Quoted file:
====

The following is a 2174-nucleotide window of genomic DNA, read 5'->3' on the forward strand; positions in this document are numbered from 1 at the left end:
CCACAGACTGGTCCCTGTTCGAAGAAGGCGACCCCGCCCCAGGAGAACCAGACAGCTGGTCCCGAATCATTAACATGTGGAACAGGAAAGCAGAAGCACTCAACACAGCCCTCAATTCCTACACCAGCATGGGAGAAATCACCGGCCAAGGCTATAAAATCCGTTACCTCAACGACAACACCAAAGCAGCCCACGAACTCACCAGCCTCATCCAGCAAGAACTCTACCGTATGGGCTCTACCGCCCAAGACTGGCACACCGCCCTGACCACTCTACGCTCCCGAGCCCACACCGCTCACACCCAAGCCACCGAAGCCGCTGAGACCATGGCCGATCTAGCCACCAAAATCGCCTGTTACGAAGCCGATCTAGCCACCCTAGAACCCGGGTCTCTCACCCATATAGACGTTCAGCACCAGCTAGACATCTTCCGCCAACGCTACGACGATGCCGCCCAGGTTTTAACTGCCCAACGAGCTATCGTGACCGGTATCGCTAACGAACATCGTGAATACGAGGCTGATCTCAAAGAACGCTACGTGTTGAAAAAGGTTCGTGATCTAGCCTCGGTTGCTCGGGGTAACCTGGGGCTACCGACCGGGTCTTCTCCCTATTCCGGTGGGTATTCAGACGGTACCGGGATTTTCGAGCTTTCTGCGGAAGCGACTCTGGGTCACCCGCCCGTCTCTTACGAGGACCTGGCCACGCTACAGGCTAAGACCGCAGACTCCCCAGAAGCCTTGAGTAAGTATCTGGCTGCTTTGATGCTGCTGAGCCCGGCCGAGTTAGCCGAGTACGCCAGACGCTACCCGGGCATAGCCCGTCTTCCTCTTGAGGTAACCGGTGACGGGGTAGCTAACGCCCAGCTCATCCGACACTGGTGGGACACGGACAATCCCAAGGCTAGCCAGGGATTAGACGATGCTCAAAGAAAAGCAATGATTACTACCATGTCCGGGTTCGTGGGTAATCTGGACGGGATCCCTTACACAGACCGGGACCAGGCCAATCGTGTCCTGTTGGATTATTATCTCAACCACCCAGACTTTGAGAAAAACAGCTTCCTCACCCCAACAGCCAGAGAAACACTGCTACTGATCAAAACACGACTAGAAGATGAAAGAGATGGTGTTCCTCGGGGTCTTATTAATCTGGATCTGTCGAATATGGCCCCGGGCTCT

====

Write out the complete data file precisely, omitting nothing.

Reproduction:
The following is a 2174-nucleotide window of genomic DNA, read 5'->3' on the forward strand; positions in this document are numbered from 1 at the left end:
CCACAGACTGGTCCCTGTTCGAAGAAGGCGACCCCGCCCCAGGAGAACCAGACAGCTGGTCCCGAATCATTAACATGTGGAACAGGAAAGCAGAAGCACTCAACACAGCCCTCAATTCCTACACCAGCATGGGAGAAATCACCGGCCAAGGCTATAAAATCCGTTACCTCAACGACAACACCAAAGCAGCCCACGAACTCACCAGCCTCATCCAGCAAGAACTCTACCGTATGGGCTCTACCGCCCAAGACTGGCACACCGCCCTGACCACTCTACGCTCCCGAGCCCACACCGCTCACACCCAAGCCACCGAAGCCGCTGAGACCATGGCCGATCTAGCCACCAAAATCGCCTGTTACGAAGCCGATCTAGCCACCCTAGAACCCGGGTCTCTCACCCATATAGACGTTCAGCACCAGCTAGACATCTTCCGCCAACGCTACGACGATGCCGCCCAGGTTTTAACTGCCCAACGAGCTATCGTGACCGGTATCGCTAACGAACATCGTGAATACGAGGCTGATCTCAAAGAACGCTACGTGTTGAAAAAGGTTCGTGATCTAGCCTCGGTTGCTCGGGGTAACCTGGGGCTACCGACCGGGTCTTCTCCCTATTCCGGTGGGTATTCAGACGGTACCGGGATTTTCGAGCTTTCTGCGGAAGCGACTCTGGGTCACCCGCCCGTCTCTTACGAGGACCTGGCCACGCTACAGGCTAAGACCGCAGACTCCCCAGAAGCCTTGAGTAAGTATCTGGCTGCTTTGATGCTGCTGAGCCCGGCCGAGTTAGCCGAGTACGCCAGACGCTACCCGGGCATAGCCCGTCTTCCTCTTGAGGTAACCGGTGACGGGGTAGCTAACGCCCAGCTCATCCGACACTGGTGGGACACGGACAATCCCAAGGCTAGCCAGGGATTAGACGATGCTCAAAGAAAAGCAATGATTACTACCATGTCCGGGTTCGTGGGTAATCTGGACGGGATCCCTTACACAGACCGGGACCAGGCCAATCGTGTCCTGTTGGATTATTATCTCAACCACCCAGACTTTGAGAAAAACAGCTTCCTCACCCCAACAGCCAGAGAAACACTGCTACTGATCAAAACACGACTAGAAGATGAAAGAGATGGTGTTCCTCGGGGTCTTATTAATCTGGATCTGTCGAATATGGCCCCGGGCTCT